Oh dear. Where to begin? It emerged on Friday that Alex Hales, who despite losing his place in ODI side remains a key member of the squad, is currently serving a 21 day ban for using recreational drugs. And now news has broken that he’s been dropped from the World Cup squad.
The ECB has a very clear protocol on recreational drugs. If it’s a first offence then it’s dealt with in private. A second offence results in a 21-day ban and the player’s county is informed. A third offence results in a 12-month ban and in certain circumstances the player might have his contract terminated. It’s basically a ‘3 strikes and you’re out’ policy.
The fact this is Hales’s second drugs offence is quite worrying. It reminds the management that he’s a loose canon and a liability. In fact, many observers from the hot headed Michael Vaughan to the very considered Michael Atherton have called for Hales to be dropped entirely.
One can see their argument. Hales should have been on his best behaviour after the Bristol incident. What’s more, he still had a suspended ban of 4 games hanging over him for bringing the game into disrepute. The ECB are apparently furious with him – and rightly so.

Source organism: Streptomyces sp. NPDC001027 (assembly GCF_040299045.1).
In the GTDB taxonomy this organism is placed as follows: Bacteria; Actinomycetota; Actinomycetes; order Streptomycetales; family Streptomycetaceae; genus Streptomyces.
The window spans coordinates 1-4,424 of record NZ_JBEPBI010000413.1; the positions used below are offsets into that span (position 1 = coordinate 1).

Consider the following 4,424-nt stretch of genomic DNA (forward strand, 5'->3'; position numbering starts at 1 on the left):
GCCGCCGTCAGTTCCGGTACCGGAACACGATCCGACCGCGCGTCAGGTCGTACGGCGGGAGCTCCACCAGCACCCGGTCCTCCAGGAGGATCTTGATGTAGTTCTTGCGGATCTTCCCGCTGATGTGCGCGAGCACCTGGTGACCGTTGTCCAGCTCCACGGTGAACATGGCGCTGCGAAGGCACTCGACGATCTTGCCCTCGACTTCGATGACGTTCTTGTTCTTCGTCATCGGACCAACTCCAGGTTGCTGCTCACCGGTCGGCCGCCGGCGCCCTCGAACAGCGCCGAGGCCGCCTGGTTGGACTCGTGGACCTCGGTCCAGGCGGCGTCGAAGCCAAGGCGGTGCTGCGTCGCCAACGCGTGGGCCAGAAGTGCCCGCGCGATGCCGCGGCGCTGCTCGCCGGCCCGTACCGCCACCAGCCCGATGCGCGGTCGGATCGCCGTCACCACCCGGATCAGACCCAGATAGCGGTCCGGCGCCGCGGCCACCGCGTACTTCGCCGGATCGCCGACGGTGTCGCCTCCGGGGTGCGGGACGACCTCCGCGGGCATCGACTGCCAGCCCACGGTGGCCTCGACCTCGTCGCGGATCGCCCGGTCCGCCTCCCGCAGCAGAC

However, there are some mitigating circumstances to consider. I’ll start with the broader context: the ECB’s paranoia about cricket’s image and it’s conviction that England’s players have a discipline problem. This is an assumption which I believe has led directly to the decision to drop Hales today.
Personally I think the ECB are wrong on this. Although the Bristol incident was high profile, I really don’t think England’s current group of players are particularly unruly. They’re certainly no angels but they’re not a bunch of bad boys either. In fact, these negative perceptions mostly stemmed from the Aussie press winding us up during the 0-4 Ashes tour the winter before last. And the ECB fell for it hook line and sinker.
The Johnny Bairstow head-butting incident was a complete non-story. A complete storm in a teacup. And then we had Ben Duckett being sent home for pouring a drink over James Anderson. A complete over-reaction. One might also point to the recent Joe Clarke and Alex Hepburn texts messages, but this was not connected to the England team at all; therefore it’s irrelevant as far as I’m concerned.